Carl sat back and stared at Alcina’s face. He could have sworn that her eyebrows were dark arches stretched across a perfect pale forehead. But now they matched her hair, blazing green-yellow. And her eyes had changed from dark to a hazel color. Probably just fancy contact lenses, Carl thought. But the eyebrows; maybe I’m remembering wrong . . . sucked in way too much methanol fumes. The blazing eyebrows made her look happy, accessible, more vulnerable.
They exchanged synoptic versions of their life histories, with Carl doing most of the talking and Alcina volunteering little. But when they talked science, Carl realized that she knew her stuff. She probed the depths of his knowledge and seemed to be mentally cataloging everything he told her. After a couple hours of intellectual sparring, they ended up debating which model of the universe’s demise was most probable.
“Well, whichever one happens, our sun will die long before the universe does.” Carl sat back, feeling smug about his pronouncement.
“Yeah, maybe your star will be gone. But mine . . .”
“Right, right, the one that warms your planet, far far away.”
“Carl, you have some very . . . very useful ideas.”
Carl grinned. “Thank you. That’s high praise coming from a brilliant extraterrestrial.”
Alcina didn’t smile. She reached across the table and laid a hand on his arm. “We should go.”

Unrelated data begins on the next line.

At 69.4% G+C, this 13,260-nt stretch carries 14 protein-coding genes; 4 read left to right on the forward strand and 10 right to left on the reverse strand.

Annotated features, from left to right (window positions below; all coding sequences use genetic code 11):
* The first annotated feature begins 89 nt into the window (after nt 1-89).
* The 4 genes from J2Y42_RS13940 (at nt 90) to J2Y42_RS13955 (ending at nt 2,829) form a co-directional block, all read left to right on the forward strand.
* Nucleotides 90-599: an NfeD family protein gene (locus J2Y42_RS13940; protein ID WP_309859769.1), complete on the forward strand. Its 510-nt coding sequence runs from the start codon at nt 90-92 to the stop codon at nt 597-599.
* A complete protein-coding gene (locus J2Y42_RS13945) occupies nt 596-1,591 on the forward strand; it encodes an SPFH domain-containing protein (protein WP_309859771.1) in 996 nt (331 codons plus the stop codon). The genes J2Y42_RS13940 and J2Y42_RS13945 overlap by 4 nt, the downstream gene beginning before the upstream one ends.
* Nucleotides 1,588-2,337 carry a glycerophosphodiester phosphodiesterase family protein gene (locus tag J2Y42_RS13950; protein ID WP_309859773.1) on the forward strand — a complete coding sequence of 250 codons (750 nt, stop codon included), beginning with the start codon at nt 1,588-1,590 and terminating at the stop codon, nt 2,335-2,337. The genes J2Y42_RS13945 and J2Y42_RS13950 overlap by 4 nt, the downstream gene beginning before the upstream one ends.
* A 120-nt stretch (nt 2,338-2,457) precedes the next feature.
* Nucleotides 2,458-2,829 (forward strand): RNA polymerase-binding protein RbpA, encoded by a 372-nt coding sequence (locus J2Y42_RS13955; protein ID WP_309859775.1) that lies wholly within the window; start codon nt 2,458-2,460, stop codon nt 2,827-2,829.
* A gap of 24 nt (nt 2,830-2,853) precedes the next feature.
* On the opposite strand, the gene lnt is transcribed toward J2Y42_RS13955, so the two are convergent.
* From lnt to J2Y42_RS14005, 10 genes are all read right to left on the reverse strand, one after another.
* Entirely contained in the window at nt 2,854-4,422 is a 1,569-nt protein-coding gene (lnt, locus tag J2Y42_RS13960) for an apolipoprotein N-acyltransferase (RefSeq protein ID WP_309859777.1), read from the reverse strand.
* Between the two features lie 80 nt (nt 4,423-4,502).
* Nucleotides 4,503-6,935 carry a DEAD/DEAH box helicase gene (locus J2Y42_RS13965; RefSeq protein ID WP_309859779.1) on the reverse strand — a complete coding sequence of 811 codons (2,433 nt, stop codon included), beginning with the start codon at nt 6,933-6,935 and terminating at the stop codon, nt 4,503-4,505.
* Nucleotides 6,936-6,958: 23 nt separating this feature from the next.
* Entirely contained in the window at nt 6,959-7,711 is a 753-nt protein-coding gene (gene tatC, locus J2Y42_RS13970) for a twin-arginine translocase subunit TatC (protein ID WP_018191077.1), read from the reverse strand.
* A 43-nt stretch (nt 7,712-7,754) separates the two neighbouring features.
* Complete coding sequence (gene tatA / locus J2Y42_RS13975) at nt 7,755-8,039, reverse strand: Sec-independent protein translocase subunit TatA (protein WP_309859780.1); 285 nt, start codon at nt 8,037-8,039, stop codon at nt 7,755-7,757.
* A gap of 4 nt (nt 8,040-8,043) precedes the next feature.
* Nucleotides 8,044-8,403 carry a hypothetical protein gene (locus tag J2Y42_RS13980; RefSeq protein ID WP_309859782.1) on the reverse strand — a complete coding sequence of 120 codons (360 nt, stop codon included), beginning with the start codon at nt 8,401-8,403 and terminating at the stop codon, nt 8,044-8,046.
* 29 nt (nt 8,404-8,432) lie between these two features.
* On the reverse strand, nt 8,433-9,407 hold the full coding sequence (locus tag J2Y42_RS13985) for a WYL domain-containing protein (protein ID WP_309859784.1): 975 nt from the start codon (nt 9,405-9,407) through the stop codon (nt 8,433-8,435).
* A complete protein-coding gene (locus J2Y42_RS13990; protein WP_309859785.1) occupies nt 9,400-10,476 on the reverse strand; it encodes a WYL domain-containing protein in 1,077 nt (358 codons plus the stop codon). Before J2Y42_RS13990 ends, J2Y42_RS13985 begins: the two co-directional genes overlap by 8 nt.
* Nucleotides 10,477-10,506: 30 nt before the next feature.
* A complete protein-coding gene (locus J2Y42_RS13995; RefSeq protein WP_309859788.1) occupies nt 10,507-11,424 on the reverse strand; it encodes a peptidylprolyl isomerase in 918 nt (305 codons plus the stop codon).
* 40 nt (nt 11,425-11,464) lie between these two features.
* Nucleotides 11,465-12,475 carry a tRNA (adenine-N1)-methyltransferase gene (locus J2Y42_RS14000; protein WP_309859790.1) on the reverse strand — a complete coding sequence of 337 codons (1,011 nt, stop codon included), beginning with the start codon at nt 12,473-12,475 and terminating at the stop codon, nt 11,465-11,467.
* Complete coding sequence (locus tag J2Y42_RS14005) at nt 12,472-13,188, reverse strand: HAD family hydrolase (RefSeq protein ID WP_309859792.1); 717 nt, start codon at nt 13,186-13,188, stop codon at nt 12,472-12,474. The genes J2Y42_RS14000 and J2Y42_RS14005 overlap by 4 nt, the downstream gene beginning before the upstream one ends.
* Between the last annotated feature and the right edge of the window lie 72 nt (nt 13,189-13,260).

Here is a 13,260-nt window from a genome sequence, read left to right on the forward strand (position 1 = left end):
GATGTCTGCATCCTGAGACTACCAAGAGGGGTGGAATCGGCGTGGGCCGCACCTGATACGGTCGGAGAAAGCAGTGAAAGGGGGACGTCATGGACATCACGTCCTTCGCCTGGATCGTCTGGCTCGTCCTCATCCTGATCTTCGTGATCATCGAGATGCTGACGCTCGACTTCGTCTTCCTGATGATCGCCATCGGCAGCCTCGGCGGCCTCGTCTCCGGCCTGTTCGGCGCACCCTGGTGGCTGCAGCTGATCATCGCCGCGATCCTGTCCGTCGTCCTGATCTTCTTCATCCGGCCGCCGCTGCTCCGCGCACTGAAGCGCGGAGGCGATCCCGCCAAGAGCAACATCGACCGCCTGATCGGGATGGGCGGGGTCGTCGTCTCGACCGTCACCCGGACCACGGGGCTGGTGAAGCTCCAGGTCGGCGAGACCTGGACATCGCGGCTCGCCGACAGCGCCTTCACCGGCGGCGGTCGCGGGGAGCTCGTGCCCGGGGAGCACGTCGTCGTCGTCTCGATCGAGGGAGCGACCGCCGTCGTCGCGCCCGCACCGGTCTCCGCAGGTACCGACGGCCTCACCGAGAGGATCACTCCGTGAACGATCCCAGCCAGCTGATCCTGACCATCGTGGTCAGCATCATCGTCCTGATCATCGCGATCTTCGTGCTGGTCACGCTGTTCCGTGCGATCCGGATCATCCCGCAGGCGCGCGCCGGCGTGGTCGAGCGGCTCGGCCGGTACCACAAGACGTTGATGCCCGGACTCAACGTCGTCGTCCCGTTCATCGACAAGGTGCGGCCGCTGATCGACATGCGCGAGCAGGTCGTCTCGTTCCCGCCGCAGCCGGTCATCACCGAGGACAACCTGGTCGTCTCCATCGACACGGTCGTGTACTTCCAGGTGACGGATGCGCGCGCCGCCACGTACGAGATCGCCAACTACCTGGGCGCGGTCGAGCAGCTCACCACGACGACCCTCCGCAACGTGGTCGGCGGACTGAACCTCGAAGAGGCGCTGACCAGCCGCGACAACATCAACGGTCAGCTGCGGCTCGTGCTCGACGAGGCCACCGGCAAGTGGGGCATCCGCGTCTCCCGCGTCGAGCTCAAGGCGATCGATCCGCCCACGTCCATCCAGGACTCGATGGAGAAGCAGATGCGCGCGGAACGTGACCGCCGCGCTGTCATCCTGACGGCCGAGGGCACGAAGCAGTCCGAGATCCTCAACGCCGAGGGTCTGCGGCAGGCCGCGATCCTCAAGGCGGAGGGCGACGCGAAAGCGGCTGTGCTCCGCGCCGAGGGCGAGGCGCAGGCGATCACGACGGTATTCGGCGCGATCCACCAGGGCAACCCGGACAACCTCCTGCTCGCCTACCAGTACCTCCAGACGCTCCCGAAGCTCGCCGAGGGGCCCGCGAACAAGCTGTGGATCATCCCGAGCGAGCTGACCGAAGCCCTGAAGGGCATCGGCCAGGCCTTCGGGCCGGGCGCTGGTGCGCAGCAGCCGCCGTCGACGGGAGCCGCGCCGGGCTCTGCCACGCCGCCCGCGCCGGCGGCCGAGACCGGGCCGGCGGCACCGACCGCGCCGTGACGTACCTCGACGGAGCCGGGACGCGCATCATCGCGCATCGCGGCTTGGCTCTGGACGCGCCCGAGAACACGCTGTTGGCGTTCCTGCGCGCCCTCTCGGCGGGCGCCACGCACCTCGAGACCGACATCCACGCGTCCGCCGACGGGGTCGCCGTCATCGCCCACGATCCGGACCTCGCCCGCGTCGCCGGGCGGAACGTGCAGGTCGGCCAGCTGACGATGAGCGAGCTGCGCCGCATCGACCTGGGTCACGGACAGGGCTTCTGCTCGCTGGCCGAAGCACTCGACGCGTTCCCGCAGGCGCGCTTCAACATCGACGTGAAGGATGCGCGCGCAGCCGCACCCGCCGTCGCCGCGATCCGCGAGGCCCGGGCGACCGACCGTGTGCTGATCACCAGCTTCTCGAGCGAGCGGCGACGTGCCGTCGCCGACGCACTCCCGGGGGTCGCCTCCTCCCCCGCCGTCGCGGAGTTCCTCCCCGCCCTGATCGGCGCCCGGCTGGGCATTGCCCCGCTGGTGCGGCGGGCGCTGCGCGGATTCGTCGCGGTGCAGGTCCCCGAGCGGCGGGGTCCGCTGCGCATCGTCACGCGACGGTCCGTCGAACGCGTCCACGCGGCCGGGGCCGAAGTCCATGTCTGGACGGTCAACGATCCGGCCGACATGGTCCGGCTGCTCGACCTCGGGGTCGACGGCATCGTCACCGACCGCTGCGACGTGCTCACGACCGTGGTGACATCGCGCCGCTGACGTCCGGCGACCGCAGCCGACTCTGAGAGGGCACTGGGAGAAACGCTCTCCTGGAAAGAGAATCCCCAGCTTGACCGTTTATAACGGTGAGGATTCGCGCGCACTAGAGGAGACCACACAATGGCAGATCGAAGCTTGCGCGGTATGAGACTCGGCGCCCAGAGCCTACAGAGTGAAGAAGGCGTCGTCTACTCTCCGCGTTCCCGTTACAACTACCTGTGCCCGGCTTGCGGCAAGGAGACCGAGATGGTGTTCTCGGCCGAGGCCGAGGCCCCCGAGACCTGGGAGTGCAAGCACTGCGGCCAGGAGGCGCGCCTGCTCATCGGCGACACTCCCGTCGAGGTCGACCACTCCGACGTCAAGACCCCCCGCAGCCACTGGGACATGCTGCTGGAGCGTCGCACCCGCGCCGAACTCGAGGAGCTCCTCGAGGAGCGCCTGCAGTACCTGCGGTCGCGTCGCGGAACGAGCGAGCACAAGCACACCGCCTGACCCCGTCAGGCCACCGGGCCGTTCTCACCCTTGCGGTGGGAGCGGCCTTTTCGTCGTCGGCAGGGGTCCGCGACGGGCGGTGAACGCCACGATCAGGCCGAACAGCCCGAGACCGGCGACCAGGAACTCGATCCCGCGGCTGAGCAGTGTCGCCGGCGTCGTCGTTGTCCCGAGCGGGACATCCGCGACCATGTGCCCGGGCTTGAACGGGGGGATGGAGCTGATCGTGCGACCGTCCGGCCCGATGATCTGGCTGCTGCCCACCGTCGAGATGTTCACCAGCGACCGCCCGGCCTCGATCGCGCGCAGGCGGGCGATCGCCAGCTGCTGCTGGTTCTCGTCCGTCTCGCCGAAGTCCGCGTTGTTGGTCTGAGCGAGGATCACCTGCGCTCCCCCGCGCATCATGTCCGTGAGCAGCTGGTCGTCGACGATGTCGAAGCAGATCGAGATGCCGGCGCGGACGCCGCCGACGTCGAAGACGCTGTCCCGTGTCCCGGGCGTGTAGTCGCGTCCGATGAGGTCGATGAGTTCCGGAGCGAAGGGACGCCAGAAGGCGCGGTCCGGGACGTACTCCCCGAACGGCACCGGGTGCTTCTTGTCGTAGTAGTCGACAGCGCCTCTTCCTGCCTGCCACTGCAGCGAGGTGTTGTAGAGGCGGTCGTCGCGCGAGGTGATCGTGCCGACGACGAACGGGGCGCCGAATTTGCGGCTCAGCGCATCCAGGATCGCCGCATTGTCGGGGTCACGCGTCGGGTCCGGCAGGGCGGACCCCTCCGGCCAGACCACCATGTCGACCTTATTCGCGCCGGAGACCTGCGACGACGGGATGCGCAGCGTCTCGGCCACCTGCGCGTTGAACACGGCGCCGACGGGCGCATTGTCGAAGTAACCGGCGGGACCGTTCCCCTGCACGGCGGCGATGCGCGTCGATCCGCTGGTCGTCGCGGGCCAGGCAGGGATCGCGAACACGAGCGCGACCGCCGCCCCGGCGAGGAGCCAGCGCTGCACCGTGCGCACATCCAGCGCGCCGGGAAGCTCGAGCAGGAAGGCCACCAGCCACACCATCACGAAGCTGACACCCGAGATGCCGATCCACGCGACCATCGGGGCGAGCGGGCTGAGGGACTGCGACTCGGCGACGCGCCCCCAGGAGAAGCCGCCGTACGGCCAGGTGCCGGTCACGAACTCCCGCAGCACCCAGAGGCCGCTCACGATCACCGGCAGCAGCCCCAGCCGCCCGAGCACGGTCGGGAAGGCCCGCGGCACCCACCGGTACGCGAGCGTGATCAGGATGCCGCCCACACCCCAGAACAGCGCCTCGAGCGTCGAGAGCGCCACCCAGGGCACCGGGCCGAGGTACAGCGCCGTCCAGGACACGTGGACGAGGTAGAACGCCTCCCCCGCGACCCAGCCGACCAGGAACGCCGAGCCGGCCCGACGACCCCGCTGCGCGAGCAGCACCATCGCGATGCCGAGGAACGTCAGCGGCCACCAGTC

“Yes, we should.” Carl noticed for the first time that very fine chartreuse hair covered the tops of her lower arms, giving then a golden glow when light flashed across them. Her eyes had turned the color of new pennies.
“Your . . . your hair is changing . . . and so are your eyes,” Carl stuttered.
“Do you like them better now?”
“Yes. You’re beautiful.”
“Good. Let’s go.”
“Ah . . . to my place?”
Carl hurriedly dumped some cash onto the table and they left the almost empty restaurant. He felt awkward, not having been with a woman other than his wife for more than a decade. They drove in silence to the motel. Inside, Carl apologized for the mess and hurriedly straightened the bed covers. The lights clicked off. Alcina had removed her clothes. Her hair glowed in the dark, a bit disconcerting, but it made navigation easier.
They made frantic love until every bone in Carl’s middle-aged body ached from his effort to keep up. Spent and out of breath he collapsed onto his pillow. With Alcina’s head resting on his chest, he fell fast asleep.
A strip of morning sun shone through the curtains and cut a light path across the motel room. Carl woke to an empty bed. He checked the bathroom. Alcina had fled, leaving nothing behind but memories of the day before. He dressed and walked to the motel lobby where a free continental breakfast awaited. The manager brewed a fresh pot of coffee and bade him good morning.
“Say, you didn’t happen to see a young woman this morning with chartreuse hair?” Carl asked sotto voce.
The manager grinned. “No, sure haven’t. And I would remember something like that.”
Carl nodded and fixed himself a bowl of bran flakes and coffee. During the following week he couldn’t stop thinking about Alcina. His graduate class in astrophysics seemed dull and incomplete without her agile mind probing his knowledge, pushing him toward a better understanding of the cosmos.
Carl drove to the Speedway on Friday night and sneaked into the pits, asked the gearheads if they’d seen her. Most just laughed when he described Alcina as the girl with yellow-green hair. He retired to the Denny’s restaurant, sat in a booth and tried to remember what quadrant of the night sky had dominated her attention. His own image reflected in the window glass. He stared, wide-eyed. The ends of his hair had turned chartreuse. By the next day he’d become one of them. ✦